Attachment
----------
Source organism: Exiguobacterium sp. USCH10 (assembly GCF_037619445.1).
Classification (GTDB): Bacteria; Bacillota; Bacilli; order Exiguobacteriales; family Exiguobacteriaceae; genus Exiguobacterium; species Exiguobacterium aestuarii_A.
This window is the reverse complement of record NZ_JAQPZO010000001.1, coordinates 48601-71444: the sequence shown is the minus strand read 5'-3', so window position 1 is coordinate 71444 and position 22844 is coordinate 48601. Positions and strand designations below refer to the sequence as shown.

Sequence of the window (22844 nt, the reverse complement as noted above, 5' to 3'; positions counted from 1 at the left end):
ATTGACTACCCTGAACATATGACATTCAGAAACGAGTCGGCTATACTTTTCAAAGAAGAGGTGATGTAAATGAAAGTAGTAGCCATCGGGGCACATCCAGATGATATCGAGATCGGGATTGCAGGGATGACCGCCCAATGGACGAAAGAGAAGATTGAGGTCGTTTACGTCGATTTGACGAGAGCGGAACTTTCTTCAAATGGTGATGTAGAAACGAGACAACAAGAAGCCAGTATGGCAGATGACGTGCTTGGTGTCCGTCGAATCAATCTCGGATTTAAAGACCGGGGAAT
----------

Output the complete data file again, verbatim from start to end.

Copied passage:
Source organism: Exiguobacterium sp. USCH10 (assembly GCF_037619445.1).
Classification (GTDB): Bacteria; Bacillota; Bacilli; order Exiguobacteriales; family Exiguobacteriaceae; genus Exiguobacterium; species Exiguobacterium aestuarii_A.
This window is the reverse complement of record NZ_JAQPZO010000001.1, coordinates 48601-71444: the sequence shown is the minus strand read 5'-3', so window position 1 is coordinate 71444 and position 22844 is coordinate 48601. Positions and strand designations below refer to the sequence as shown.

Sequence of the window (22844 nt, the reverse complement as noted above, 5' to 3'; positions counted from 1 at the left end):
ATTGACTACCCTGAACATATGACATTCAGAAACGAGTCGGCTATACTTTTCAAAGAAGAGGTGATGTAAATGAAAGTAGTAGCCATCGGGGCACATCCAGATGATATCGAGATCGGGATTGCAGGGATGACCGCCCAATGGACGAAAGAGAAGATTGAGGTCGTTTACGTCGATTTGACGAGAGCGGAACTTTCTTCAAATGGTGATGTAGAAACGAGACAACAAGAAGCCAGTATGGCAGATGACGTGCTTGGTGTCCGTCGAATCAATCTCGGATTTAAAGACCGGGGAAT